Disaster-Related Human Rights Violations and Corruption.pdf

Disaster-Related Human Rights Violations and Corruption.pdf...

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American Behavioral Scientist 2015, Vol. 59(10) 1292–1313 © 2015 SAGE Publications Reprints and permissions: sagepub.com/journalsPermissions.nav DOI: 10.1177/0002764215591185 abs.sagepub.com Article Disaster-Related Human Rights Violations and Corruption: A 10-Year Review of Post–Hurricane Katrina New Orleans Lydia Voigt 1 and William E. Thornton 1 Abstract The main goal of this article is to share results of an examination of cases of institutional and structural violations of human rights stemming from various types of corruption, especially in their expression in the later stages of recovery and reconstruction in post-Katrina New Orleans. Utilizing the United Nations definitions of human rights and corruption, our 10-year review finds that a wide variety of disaster-related human rights violations and corruption can be identified in all phases of the disaster. These cases range from failure to plan/implement an adequate response to the impending danger of the hurricanes to failure to protect the public from inadequate products/ services to enacting everyday public policies enabling discriminatory practices and denial of human rights to failure to shield the public from official corruption that has continued to prey on disaster victims. Based on our analysis, we recommend ways of safeguarding human rights, including the right to be free from corruption and reducing disaster risks, particularly for the most vulnerable populations in the future. Keywords human rights, corruption, disaster phases, Katrina, New Orleans Introduction Accompanying major natural disasters are short- and long-term consequences that disproportionately affect minority populations, especially women, children, the sick, 1 Loyola University New Orleans, LA, USA Corresponding Author: Lydia Voigt, Department of Sociology, Loyola University New Orleans, 304 Marquette Hall, Box 80, 6363 St. Charles Avenue, New Orleans, LA 70118, USA. Email: [email protected] 591185 ABS XX X 10.1177/0002764215591185American Behavioral Scientist Voigt and Thornton research-article 2015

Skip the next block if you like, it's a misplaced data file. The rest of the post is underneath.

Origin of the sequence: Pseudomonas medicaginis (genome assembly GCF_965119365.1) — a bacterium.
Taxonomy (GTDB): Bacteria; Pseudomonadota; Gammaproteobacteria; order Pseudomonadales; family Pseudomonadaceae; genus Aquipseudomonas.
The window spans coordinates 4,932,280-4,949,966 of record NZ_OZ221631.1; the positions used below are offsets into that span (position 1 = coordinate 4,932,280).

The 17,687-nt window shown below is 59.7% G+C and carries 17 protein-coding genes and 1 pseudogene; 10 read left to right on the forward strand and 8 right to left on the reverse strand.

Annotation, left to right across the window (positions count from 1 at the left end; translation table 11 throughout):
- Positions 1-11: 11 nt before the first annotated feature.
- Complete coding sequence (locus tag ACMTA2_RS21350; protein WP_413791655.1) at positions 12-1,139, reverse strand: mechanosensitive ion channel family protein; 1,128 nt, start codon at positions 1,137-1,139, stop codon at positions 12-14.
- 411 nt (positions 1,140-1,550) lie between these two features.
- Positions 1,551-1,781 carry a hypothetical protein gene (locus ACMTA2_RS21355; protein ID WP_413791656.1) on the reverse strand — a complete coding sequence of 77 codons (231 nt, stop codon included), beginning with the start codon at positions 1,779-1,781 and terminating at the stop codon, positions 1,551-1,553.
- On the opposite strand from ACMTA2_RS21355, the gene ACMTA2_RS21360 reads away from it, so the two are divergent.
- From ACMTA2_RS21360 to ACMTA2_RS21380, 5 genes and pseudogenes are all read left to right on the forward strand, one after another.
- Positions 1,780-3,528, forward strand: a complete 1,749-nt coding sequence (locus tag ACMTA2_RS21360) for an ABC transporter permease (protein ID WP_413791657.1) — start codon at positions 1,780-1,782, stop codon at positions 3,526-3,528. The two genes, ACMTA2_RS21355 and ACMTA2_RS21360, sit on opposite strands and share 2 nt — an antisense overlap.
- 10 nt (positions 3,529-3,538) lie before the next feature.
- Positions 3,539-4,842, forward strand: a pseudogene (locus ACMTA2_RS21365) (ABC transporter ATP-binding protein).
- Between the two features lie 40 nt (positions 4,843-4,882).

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Voigt and Thornton 1293 and the elderly and that usually increase inherent inequalities in life and society for a long time after the disaster events have passed. As in the case of Hurricanes Katrina and Rita, virtual tidal waves of human rights violations typically occur, often worsen- ing preexisting problems in affected regions, which are then further exacerbated across all stages of disaster recovery and reconstruction. Immediately following Katina and Rita’s landfall, various local, regional and national groups and networks advocating human rights described the disaster in terms of human rights violations (Davis, Kalb and Kaufman, 2014, pp. 700-704). While no category or group of individuals is exempt from human rights violations, particularly victimization by corrupt practices, the most disadvantaged and marginalized populations (i.e., people affected by the deep-rooted inequalities of race, gender, age, and poverty) are often the most victimized by not only the physical consequences of natural disasters but also the more mundane forms of corruption during the recovery and reconstruction period.
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